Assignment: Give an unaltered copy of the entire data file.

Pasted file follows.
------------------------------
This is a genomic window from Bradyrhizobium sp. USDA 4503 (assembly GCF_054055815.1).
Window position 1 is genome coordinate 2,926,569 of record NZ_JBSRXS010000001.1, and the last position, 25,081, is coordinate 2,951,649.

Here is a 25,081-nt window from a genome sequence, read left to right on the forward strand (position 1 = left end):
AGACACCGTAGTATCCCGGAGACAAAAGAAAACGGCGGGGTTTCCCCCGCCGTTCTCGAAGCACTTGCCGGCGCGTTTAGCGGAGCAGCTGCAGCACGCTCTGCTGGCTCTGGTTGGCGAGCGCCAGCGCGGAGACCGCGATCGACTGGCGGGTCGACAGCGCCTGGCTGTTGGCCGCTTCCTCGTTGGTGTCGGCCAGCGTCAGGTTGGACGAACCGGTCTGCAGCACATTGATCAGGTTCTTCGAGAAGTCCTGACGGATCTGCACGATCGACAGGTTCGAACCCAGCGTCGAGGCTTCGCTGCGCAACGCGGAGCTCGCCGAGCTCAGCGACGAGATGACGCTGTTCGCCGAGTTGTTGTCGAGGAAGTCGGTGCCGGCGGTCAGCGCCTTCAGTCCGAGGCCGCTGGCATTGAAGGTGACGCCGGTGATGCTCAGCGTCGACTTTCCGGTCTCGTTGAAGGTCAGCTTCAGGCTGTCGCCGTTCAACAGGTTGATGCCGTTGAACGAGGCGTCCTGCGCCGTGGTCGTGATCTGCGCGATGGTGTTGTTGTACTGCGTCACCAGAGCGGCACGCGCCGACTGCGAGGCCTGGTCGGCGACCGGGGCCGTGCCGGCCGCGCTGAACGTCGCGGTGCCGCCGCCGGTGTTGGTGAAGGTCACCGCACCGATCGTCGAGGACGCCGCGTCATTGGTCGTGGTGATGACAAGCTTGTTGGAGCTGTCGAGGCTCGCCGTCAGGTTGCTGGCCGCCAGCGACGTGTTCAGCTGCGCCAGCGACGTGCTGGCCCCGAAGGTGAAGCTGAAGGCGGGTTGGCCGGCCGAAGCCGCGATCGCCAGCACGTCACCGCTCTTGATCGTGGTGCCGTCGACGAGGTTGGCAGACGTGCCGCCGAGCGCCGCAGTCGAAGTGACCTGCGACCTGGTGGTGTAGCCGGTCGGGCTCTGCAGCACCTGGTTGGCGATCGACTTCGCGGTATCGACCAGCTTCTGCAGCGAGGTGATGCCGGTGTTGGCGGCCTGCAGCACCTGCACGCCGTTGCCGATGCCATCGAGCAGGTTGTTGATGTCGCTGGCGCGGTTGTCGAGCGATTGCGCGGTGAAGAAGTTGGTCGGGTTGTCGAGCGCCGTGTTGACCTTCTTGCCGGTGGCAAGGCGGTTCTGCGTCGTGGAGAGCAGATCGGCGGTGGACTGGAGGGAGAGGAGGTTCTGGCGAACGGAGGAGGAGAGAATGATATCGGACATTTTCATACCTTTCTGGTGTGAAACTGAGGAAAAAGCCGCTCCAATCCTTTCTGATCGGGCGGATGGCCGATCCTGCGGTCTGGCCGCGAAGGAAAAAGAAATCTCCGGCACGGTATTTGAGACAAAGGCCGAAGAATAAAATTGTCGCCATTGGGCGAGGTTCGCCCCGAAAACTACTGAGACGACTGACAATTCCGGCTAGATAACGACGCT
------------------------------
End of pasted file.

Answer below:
This is a genomic window from Bradyrhizobium sp. USDA 4503 (assembly GCF_054055815.1).
Window position 1 is genome coordinate 2,926,569 of record NZ_JBSRXS010000001.1, and the last position, 25,081, is coordinate 2,951,649.

Here is a 25,081-nt window from a genome sequence, read left to right on the forward strand (position 1 = left end):
AGACACCGTAGTATCCCGGAGACAAAAGAAAACGGCGGGGTTTCCCCCGCCGTTCTCGAAGCACTTGCCGGCGCGTTTAGCGGAGCAGCTGCAGCACGCTCTGCTGGCTCTGGTTGGCGAGCGCCAGCGCGGAGACCGCGATCGACTGGCGGGTCGACAGCGCCTGGCTGTTGGCCGCTTCCTCGTTGGTGTCGGCCAGCGTCAGGTTGGACGAACCGGTCTGCAGCACATTGATCAGGTTCTTCGAGAAGTCCTGACGGATCTGCACGATCGACAGGTTCGAACCCAGCGTCGAGGCTTCGCTGCGCAACGCGGAGCTCGCCGAGCTCAGCGACGAGATGACGCTGTTCGCCGAGTTGTTGTCGAGGAAGTCGGTGCCGGCGGTCAGCGCCTTCAGTCCGAGGCCGCTGGCATTGAAGGTGACGCCGGTGATGCTCAGCGTCGACTTTCCGGTCTCGTTGAAGGTCAGCTTCAGGCTGTCGCCGTTCAACAGGTTGATGCCGTTGAACGAGGCGTCCTGCGCCGTGGTCGTGATCTGCGCGATGGTGTTGTTGTACTGCGTCACCAGAGCGGCACGCGCCGACTGCGAGGCCTGGTCGGCGACCGGGGCCGTGCCGGCCGCGCTGAACGTCGCGGTGCCGCCGCCGGTGTTGGTGAAGGTCACCGCACCGATCGTCGAGGACGCCGCGTCATTGGTCGTGGTGATGACAAGCTTGTTGGAGCTGTCGAGGCTCGCCGTCAGGTTGCTGGCCGCCAGCGACGTGTTCAGCTGCGCCAGCGACGTGCTGGCCCCGAAGGTGAAGCTGAAGGCGGGTTGGCCGGCCGAAGCCGCGATCGCCAGCACGTCACCGCTCTTGATCGTGGTGCCGTCGACGAGGTTGGCAGACGTGCCGCCGAGCGCCGCAGTCGAAGTGACCTGCGACCTGGTGGTGTAGCCGGTCGGGCTCTGCAGCACCTGGTTGGCGATCGACTTCGCGGTATCGACCAGCTTCTGCAGCGAGGTGATGCCGGTGTTGGCGGCCTGCAGCACCTGCACGCCGTTGCCGATGCCATCGAGCAGGTTGTTGATGTCGCTGGCGCGGTTGTCGAGCGATTGCGCGGTGAAGAAGTTGGTCGGGTTGTCGAGCGCCGTGTTGACCTTCTTGCCGGTGGCAAGGCGGTTCTGCGTCGTGGAGAGCAGATCGGCGGTGGACTGGAGGGAGAGGAGGTTCTGGCGAACGGAGGAGGAGAGAATGATATCGGACATTTTCATACCTTTCTGGTGTGAAACTGAGGAAAAAGCCGCTCCAATCCTTTCTGATCGGGCGGATGGCCGATCCTGCGGTCTGGCCGCGAAGGAAAAAGAAATCTCCGGCACGGTATTTGAGACAAAGGCCGAAGAATAAAATTGTCGCCATTGGGCGAGGTTCGCCCCGAAAACTACTGAGACGACTGACAATTCCGGCTAGATAACGACGCT